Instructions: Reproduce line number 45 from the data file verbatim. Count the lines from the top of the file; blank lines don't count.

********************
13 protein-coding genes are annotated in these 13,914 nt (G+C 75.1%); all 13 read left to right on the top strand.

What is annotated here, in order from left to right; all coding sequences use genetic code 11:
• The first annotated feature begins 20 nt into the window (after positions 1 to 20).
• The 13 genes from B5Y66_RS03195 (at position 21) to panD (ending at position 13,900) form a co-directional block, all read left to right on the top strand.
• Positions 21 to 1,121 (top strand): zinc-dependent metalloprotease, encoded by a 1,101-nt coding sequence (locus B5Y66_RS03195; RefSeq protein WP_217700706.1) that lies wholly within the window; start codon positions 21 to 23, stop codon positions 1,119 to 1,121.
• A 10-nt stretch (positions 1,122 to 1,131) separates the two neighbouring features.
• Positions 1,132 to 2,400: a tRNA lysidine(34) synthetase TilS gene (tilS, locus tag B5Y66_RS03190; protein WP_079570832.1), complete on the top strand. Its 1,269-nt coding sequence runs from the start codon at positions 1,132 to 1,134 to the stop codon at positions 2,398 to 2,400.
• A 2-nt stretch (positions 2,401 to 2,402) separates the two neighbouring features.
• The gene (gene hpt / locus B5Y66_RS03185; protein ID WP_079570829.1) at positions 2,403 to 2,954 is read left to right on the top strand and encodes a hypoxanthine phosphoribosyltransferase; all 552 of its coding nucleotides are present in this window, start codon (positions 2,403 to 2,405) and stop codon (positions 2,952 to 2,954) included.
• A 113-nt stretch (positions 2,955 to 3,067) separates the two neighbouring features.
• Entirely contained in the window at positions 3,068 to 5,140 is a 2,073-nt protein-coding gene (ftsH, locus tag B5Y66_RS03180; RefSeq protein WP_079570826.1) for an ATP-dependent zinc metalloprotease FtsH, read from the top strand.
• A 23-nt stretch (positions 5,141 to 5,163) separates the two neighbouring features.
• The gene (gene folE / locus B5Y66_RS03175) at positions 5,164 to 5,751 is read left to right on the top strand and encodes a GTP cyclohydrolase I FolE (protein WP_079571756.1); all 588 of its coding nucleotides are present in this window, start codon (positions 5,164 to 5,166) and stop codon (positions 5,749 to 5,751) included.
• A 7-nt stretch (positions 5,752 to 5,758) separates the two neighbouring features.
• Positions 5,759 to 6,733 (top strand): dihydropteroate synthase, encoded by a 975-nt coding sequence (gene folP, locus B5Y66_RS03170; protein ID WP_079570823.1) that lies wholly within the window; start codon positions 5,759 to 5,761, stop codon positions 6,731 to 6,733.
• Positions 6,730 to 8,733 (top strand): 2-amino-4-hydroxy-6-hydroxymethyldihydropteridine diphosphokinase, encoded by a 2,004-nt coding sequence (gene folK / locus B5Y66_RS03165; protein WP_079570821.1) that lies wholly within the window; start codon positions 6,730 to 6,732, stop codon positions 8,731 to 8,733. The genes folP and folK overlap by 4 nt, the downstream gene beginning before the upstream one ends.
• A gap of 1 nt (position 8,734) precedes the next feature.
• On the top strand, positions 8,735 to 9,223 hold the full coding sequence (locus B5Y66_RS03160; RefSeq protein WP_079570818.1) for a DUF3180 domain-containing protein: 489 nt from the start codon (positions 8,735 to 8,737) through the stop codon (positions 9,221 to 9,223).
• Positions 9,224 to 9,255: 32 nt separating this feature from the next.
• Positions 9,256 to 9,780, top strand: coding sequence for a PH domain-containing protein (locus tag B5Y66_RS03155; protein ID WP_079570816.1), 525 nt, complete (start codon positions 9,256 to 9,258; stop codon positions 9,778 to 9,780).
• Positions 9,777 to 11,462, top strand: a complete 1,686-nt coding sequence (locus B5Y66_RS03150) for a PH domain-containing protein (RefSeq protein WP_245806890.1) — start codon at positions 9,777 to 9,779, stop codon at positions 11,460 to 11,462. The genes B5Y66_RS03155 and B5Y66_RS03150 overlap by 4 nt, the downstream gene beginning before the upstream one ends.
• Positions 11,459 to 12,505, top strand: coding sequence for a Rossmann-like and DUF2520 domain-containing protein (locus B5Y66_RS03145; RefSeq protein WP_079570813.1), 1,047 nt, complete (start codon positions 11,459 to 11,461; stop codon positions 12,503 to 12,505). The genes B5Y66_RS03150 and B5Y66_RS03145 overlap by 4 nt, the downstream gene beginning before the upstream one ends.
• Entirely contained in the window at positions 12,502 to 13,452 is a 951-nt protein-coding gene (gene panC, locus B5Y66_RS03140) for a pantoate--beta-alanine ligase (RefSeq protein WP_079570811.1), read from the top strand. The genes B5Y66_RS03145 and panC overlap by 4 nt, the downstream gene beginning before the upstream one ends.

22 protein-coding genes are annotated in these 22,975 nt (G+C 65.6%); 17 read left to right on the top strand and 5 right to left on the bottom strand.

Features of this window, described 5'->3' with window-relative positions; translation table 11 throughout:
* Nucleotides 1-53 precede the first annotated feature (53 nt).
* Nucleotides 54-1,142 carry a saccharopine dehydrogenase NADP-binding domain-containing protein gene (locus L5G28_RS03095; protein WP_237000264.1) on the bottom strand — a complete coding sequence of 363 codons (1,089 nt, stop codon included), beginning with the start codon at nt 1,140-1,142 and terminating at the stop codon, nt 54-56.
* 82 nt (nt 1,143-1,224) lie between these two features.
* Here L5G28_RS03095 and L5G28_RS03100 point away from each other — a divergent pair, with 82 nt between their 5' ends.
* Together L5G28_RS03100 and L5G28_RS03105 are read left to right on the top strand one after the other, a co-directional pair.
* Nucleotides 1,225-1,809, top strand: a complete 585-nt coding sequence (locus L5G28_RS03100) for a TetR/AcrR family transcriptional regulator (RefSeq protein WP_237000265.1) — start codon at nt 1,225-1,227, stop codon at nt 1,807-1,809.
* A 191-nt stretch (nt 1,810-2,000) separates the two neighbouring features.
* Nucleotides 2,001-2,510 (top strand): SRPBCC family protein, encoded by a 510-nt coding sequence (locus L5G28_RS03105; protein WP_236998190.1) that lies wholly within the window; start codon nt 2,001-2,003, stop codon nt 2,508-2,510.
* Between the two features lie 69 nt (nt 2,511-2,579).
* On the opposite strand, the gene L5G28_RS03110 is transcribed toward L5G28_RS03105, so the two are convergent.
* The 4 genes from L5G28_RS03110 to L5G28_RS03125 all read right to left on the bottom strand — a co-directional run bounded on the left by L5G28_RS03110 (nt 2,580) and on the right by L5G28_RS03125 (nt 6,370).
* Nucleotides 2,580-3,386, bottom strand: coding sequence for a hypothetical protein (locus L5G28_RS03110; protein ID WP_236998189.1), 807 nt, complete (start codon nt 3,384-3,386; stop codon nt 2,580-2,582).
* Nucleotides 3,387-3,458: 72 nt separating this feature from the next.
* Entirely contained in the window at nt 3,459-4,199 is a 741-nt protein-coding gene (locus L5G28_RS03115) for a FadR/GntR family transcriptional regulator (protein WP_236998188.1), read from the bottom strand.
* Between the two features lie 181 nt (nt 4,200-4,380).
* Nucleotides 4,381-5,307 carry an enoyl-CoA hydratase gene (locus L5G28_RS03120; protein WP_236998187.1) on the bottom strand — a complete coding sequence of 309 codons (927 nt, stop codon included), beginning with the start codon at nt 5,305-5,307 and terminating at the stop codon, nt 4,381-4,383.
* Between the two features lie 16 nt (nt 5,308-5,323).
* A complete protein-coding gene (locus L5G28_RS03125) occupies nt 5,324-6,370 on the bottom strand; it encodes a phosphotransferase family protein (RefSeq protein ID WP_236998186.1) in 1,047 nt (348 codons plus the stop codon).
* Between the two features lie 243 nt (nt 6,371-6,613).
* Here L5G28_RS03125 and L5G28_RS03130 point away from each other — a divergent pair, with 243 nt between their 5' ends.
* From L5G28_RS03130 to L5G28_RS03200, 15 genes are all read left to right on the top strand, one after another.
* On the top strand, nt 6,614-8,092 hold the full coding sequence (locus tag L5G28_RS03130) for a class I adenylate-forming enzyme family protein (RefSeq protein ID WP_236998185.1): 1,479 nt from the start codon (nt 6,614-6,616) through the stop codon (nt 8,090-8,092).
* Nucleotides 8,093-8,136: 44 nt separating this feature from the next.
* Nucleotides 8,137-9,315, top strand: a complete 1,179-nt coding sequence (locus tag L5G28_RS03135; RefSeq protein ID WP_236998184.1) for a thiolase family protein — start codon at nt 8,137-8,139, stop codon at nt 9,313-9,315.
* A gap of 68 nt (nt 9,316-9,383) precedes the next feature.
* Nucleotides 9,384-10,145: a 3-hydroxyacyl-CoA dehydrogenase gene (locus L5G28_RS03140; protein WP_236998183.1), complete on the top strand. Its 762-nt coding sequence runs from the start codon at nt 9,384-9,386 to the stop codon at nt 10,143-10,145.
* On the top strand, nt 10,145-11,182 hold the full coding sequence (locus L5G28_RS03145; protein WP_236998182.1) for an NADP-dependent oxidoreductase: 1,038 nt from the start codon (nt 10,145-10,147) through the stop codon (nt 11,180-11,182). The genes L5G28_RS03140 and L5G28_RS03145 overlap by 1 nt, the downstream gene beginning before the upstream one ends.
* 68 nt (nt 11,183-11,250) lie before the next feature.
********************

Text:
* Here L5G28_RS03125 and L5G28_RS03130 point away from each other — a divergent pair, with 243 nt between their 5' ends.